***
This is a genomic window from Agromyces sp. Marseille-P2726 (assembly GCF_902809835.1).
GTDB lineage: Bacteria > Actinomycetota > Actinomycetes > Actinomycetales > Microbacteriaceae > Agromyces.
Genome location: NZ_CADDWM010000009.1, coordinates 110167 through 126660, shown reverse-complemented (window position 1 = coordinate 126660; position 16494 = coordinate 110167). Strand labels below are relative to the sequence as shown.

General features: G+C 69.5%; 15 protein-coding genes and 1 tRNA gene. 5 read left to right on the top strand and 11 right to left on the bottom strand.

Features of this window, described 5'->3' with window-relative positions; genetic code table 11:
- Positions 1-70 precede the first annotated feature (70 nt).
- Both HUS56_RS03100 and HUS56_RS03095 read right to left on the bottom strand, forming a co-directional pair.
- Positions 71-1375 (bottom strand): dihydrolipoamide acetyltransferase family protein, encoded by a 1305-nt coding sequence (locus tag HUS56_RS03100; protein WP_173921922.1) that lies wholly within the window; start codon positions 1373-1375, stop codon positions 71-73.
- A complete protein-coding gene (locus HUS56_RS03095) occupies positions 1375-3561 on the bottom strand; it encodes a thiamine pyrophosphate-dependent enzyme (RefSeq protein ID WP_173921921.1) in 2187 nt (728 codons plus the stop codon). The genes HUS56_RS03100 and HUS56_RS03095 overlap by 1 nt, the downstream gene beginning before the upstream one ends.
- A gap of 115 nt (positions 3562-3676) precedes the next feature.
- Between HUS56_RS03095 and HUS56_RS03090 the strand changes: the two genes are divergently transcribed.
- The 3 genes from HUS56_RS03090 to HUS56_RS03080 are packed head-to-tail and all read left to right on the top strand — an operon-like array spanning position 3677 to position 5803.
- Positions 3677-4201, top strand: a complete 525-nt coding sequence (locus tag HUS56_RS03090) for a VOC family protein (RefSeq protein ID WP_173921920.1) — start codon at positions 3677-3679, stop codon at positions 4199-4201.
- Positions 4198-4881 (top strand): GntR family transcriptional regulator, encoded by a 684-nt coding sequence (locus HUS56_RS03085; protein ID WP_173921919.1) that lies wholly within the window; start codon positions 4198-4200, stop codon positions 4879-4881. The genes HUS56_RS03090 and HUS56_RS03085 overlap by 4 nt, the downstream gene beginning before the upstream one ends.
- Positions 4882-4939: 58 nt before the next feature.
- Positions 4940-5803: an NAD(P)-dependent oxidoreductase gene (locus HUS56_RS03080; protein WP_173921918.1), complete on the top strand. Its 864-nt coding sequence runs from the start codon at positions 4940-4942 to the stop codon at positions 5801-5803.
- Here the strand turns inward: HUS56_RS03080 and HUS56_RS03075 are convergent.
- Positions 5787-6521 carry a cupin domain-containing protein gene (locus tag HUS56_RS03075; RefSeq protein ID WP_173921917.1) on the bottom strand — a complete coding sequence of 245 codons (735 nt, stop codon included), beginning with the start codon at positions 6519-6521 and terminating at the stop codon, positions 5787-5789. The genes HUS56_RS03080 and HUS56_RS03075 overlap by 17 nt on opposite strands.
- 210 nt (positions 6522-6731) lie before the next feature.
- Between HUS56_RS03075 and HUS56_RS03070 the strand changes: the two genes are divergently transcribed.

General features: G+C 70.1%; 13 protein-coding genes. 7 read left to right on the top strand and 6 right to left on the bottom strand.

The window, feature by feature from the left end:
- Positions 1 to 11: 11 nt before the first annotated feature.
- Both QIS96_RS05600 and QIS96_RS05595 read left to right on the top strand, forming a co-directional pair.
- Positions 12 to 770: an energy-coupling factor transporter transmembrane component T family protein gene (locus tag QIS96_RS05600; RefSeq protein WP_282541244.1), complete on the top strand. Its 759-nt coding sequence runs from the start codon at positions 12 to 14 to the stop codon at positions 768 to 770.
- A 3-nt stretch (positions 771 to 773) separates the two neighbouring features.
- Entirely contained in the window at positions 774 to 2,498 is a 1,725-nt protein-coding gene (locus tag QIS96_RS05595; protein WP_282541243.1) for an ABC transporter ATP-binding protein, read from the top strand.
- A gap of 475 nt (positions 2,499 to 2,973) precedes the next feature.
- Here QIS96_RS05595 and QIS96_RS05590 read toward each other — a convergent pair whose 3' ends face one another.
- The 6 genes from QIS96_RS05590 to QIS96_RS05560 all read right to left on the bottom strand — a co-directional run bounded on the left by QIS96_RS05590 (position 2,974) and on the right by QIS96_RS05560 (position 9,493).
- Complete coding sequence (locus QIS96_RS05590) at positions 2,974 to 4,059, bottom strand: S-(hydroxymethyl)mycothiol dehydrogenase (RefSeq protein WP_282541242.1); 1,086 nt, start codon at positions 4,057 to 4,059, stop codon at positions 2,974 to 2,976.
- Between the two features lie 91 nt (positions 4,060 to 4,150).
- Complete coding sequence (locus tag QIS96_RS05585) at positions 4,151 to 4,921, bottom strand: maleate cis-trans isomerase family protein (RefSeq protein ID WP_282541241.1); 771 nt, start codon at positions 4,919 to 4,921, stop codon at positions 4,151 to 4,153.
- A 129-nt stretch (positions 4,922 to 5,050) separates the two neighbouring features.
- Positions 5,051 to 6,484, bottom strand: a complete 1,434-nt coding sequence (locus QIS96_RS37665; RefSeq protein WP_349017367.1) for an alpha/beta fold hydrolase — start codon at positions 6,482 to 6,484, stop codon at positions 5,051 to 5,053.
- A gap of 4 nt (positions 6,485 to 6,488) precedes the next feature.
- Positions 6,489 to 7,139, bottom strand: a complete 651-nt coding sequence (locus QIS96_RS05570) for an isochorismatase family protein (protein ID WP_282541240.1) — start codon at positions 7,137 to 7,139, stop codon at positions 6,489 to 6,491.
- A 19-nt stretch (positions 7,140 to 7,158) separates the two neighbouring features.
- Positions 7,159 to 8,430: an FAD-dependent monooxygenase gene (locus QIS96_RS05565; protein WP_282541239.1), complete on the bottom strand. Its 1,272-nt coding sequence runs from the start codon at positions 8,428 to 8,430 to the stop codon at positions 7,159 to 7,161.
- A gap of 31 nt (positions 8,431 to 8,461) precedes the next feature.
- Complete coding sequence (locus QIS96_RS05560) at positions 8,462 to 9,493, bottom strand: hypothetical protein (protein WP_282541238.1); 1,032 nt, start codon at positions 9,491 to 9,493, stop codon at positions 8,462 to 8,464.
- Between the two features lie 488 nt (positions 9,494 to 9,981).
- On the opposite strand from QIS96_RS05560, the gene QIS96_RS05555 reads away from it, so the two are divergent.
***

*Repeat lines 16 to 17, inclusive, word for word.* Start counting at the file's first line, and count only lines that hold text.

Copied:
- Positions 4940-5803: an NAD(P)-dependent oxidoreductase gene (locus HUS56_RS03080; protein WP_173921918.1), complete on the top strand. Its 864-nt coding sequence runs from the start codon at positions 4940-4942 to the stop codon at positions 5801-5803.
- Here the strand turns inward: HUS56_RS03080 and HUS56_RS03075 are convergent.